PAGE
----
This just a few days after Google announced it was buying analytics startup Looker for $2.6B.

Somebody’s going to need a good analytics visualization tool to analyze all of these sudden big analytics M&A deals!

Also in AI news, network analysis and cyberattack AI firm Vectra has raised a $100M Series E round led by TCV, which brings the company’s total raise to $220M, according to a report from SiliconANGLE.

UK-based Privatar, a data privacy software provider for the enterprise, raised a $40M Series B round led by Accel.

Spacemaker, AI for architects, urban planners, and property developers, raised $25M in a Series A co-led by Atomico and Northzone.

And Bloomberg is reporting that Apple is preparing to do an “acquihire” of self-driving startup Drive.ai. That company has raised about $77M and last valued in 2017 at $200M.

Lest you think those are large deals, let’s not forget the giant merger in the aerospace and defense industries announced over the weekend, the combination of United Technologies and Raytheon.

Raytheon and United Technologies’ aerospace businesses produce a whole slew of aircraft and defense technologies, including Pratt & Whitney engineers, Tomahawk missiles, and the F-35 fighter jet.

If approved, the merger would become one of the biggest deals of 2019, and would leave a company with an estimated $74B in expected sales for the year…and a landscape with a much smaller short list of defense contractors (Boeing, Lockheed Martin, and Raytheon are at the top of that list).

Written by turbotodd

June 10, 2019 at 10:21 am

Looker, Scooter, Uber

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It’s an M&A kind of Thursday.

First on the auction block: Looker, a data analytics startup that Google has purchased for $2.6B in cash. This is the company’s first major acquisition since ex-Oracler Thomas Kurian joined the team (and replaced Diane Greene).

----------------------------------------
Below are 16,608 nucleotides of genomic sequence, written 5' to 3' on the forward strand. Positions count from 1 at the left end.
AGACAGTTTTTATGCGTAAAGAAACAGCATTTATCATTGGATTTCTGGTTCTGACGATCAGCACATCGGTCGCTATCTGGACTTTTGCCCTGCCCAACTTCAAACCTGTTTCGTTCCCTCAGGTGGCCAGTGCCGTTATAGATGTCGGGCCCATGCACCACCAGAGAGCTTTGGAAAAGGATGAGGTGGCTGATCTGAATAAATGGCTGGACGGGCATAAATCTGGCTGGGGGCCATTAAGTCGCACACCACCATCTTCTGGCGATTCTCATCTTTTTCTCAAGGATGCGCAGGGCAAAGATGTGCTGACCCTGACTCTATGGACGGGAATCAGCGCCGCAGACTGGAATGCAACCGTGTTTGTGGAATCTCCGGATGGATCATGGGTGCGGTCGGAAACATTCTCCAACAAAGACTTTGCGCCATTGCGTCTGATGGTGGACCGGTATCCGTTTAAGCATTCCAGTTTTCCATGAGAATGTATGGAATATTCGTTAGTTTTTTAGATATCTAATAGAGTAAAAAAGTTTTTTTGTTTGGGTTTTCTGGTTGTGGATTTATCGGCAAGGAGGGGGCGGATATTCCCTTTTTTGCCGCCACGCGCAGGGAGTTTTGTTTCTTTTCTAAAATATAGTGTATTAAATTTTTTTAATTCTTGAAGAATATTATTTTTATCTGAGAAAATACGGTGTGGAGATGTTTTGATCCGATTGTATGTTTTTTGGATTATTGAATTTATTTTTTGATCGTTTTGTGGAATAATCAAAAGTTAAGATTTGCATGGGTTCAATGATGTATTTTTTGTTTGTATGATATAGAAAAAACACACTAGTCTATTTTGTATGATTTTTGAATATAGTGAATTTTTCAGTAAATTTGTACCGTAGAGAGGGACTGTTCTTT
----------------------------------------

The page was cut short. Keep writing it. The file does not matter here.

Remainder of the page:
The value prop, as surmised by CNBC: 

The purchase of Looker will add a new analytics tool for Google Cloud’s customers. Google said the technology will help its customers analyze their data in a consistent way across different sources and help Google provide industry-specific analytics for its targeted verticals. Google said in its press release that it already shared over 350 customers through an existing partnership, including BuzzFeed, Yahoo and Hearst.

Bird is in talks to acquire scooter startup Scott, last valued at $71M. TechCrunch reports Bird scooping up Scoot would be the company’s first full acquisition. (And as an Austinite who frequents LadyBird Lake trail frequently, I’ll just say this: “Enough with the scooters, already.”)

And Step, a mobile-based banking service aimed at teenagers in the U.S., raised $22.5M in a round led by Stripe.

“Schools don’t teach kids about money,” CJ MacDonald, the CEO and co-founder, said in an interview. “We want to be their first bank accounts with spending cards, but we also want to teach financial literacy and responsibility. Banks don’t tailor to this, and we want to be a solution teaching the next generation of adults to be more responsible with money in the cashless era. It was easy with cash to go to the mall but now everyone is using their phone for Uber and more.”